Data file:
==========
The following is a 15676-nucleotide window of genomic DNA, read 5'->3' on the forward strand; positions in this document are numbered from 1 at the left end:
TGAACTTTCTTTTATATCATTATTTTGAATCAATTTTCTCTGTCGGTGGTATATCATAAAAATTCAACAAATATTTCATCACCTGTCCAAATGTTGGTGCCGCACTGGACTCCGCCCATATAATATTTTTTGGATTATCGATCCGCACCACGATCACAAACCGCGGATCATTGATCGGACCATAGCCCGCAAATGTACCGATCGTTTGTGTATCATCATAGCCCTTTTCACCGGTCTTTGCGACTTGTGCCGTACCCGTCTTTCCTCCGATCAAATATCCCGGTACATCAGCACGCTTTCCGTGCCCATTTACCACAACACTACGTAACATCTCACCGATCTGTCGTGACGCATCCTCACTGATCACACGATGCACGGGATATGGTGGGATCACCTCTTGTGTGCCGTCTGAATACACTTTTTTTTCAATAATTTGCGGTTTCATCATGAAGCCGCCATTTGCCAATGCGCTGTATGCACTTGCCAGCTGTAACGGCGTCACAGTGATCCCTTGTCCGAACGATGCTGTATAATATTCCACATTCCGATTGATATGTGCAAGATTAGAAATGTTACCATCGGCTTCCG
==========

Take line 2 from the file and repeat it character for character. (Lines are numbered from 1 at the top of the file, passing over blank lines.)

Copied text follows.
TGAACTTTCTTTTATATCATTATTTTGAATCAATTTTCTCTGTCGGTGGTATATCATAAAAATTCAACAAATATTTCATCACCTGTCCAAATGTTGGTGCCGCACTGGACTCCGCCCATATAATATTTTTTGGATTATCGATCCGCACCACGATCACAAACCGCGGATCATTGATCGGACCATAGCCCGCAAATGTACCGATCGTTTGTGTATCATCATAGCCCTTTTCACCGGTCTTTGCGACTTGTGCCGTACCCGTCTTTCCTCCGATCAAATATCCCGGTACATCAGCACGCTTTCCGTGCCCATTTACCACAACACTACGTAACATCTCACCGATCTGTCGTGACGCATCCTCACTGATCACACGATGCACGGGATATGGTGGGATCACCTCTTGTGTGCCGTCTGAATACACTTTTTTTTCAATAATTTGCGGTTTCATCATGAAGCCGCCATTTGCCAATGCGCTGTATGCACTTGCCAGCTGTAACGGCGTCACAGTGATCCCTTGTCCGAACGATGCTGTATAATATTCCACATTCCGATTGATATGTGCAAGATTAGAAATGTTACCATCGGCTTCCG